If you think you’ve already found the world’s best beaches (probably not Southend), New Zealand has them beat according to our guest blogger Sam the Brit. Here’s his best advice for enjoying the surf and sand of the Kiwi coastline.
I know what you’re thinking, you’ve been to Southend, thrown up on one of the many beaches in the Costa del Sol, partied on beaches all over Southeast Asia, how can things get better? Well I think NZ might just have the edge.
New Zealand has them in abundance in different sizes, shapes, sands and sea. East Coast golden sandy beaches for a swim, West Coast black sand ruggedness for a battle and a bit of a surf.
The first rule you should try to follow is that swimwear is for the beach. If you’re not on the beach, then you’re in your underwear. New Zealanders have a saying: “Tog, togs, togs…undies!” and someone might scream “Undies!” at you if you’ve wandered off and can no longer see the ocean.
The second rule, WEAR SUNSCREEN!!!!!!!!!!
As Brits we get burnt wherever we go in the world and no holiday would be complete without getting back home with vest marks that make it look like you’re still wearing one. However, getting burnt in New Zealand is a little different. In 15 minutes you can go from pasty and pale to red and sore. Here you don’t burn – you cook, sizzle and fry as if you’d been burnt by the fires of Mordor.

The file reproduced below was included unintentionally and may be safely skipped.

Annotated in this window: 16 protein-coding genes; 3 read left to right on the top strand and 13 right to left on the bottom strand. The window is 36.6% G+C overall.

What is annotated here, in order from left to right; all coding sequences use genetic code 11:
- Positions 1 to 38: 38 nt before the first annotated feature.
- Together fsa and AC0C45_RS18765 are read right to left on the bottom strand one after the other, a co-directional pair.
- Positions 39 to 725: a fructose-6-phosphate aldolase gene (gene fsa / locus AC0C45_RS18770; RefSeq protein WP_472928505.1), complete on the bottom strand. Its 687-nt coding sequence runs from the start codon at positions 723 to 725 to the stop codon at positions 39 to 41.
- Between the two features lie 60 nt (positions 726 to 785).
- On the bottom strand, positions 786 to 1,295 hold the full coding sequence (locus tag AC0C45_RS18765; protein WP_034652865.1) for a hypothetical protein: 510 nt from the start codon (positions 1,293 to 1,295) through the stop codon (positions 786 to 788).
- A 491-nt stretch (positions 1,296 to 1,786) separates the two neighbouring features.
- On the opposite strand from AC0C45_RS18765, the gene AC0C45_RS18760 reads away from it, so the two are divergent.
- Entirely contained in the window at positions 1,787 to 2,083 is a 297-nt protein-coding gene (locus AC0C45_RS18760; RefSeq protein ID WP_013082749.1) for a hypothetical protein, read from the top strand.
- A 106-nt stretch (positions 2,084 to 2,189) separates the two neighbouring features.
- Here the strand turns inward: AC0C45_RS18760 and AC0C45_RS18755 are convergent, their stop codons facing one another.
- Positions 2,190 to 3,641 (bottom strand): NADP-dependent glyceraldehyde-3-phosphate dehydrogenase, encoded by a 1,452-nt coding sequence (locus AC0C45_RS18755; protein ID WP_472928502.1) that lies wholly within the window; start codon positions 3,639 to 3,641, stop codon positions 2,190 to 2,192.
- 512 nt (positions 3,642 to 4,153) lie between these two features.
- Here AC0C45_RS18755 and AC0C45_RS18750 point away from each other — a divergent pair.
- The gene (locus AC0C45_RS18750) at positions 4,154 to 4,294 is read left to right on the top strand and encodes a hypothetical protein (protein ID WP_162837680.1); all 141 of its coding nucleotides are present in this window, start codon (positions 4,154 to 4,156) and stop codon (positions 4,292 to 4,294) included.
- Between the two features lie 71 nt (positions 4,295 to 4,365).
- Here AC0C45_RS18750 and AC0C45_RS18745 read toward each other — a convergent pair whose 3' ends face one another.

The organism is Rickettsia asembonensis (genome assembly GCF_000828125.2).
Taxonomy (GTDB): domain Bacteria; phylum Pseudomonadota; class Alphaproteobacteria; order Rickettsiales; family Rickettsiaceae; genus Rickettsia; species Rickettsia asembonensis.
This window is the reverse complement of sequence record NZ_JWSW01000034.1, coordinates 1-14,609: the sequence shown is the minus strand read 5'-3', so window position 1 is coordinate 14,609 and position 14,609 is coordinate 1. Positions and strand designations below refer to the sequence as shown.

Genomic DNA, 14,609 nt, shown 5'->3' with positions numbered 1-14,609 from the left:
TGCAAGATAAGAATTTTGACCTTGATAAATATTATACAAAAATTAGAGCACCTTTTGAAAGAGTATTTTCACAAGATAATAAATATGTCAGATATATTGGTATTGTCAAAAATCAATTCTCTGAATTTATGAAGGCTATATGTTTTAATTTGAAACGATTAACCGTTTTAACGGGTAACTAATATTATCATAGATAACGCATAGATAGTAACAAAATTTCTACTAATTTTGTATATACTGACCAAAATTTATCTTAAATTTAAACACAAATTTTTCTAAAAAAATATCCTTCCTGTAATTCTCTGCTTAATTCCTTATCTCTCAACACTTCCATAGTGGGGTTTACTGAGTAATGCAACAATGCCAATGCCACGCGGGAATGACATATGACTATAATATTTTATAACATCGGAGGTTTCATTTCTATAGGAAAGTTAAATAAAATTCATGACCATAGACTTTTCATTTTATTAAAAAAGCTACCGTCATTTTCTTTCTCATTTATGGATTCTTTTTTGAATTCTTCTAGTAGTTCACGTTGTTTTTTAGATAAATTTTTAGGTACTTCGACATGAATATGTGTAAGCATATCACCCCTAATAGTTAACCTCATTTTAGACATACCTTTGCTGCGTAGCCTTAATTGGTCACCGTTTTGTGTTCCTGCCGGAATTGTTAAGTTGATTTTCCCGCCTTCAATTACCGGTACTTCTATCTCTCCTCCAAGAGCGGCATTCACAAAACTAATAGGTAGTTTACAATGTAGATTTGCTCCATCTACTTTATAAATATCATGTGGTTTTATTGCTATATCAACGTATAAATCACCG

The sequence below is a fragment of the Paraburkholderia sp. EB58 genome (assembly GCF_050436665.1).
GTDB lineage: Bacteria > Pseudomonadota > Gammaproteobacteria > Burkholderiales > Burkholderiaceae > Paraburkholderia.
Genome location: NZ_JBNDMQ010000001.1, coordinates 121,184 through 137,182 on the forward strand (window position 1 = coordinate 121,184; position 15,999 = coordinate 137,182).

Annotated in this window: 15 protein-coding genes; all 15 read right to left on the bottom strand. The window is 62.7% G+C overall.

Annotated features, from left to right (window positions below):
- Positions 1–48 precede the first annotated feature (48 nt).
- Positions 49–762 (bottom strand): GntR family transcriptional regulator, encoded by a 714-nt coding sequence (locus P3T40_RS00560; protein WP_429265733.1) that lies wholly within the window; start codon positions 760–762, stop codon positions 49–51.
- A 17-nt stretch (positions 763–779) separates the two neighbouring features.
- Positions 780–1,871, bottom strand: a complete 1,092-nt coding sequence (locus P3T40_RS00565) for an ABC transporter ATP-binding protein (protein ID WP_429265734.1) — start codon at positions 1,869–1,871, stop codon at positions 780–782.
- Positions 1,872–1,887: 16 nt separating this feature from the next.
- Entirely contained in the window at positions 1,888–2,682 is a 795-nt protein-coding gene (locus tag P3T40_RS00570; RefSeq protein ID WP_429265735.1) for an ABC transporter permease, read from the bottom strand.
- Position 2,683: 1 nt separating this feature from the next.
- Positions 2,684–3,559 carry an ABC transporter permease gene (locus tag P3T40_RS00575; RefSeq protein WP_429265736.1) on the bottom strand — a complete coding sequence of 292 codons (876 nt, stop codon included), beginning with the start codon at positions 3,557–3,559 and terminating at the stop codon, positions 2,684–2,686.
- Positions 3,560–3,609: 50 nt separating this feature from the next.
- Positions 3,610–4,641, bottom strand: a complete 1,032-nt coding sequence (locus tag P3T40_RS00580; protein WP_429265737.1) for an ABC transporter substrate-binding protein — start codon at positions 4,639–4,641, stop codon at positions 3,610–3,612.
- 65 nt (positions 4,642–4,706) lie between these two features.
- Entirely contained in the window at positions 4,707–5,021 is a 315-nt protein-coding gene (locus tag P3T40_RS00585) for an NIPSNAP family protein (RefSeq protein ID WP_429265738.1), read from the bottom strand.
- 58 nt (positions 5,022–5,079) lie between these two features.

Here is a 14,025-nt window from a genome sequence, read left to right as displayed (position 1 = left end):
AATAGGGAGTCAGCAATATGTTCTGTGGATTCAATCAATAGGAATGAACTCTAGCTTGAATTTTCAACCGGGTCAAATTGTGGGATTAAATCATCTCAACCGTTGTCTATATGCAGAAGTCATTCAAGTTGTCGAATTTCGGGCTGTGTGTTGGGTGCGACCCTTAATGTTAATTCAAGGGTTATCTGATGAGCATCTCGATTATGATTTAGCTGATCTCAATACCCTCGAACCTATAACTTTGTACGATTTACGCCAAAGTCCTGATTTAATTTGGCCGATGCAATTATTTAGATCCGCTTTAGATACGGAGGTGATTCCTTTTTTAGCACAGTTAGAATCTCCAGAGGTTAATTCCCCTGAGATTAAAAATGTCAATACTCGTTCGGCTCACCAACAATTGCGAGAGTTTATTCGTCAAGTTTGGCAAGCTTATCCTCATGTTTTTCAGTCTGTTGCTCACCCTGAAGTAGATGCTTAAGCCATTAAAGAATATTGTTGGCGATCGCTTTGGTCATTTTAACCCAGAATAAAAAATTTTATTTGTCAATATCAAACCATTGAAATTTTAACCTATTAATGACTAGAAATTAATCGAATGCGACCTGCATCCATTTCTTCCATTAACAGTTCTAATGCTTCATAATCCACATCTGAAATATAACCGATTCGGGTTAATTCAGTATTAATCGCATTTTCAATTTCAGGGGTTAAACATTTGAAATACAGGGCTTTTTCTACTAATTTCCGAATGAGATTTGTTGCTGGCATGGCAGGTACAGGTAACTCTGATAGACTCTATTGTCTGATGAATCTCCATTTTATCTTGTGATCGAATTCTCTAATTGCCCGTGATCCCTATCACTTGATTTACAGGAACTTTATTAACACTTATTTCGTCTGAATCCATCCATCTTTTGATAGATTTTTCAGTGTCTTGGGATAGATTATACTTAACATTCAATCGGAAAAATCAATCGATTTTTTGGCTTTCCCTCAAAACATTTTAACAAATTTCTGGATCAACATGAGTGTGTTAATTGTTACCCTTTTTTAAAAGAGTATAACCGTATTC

Now Kiwis use this as a way of telling where you are from and can spot a Brit, or POME (Prisoner of Mother England), a mile off by their glowing red face and burn lines which are just waiting to be slapped! So before you venture out and about slap some on sunscreen…factor 50 should do at first.
Next week – I warn you about attempting to drive in New Zealand.
Guest blogger Sam Berwick recently arrived in New Zealand from London. As a Brit in the ‘land of the long white cloud’ for the first time, he now describes Kiwi culture as “funny, strange and down right crazy” and that’s after only a few months! In this blog series, Sam’s shares his unedited thoughts, observations and advice as a Kiwi culture survival guide for all visitors.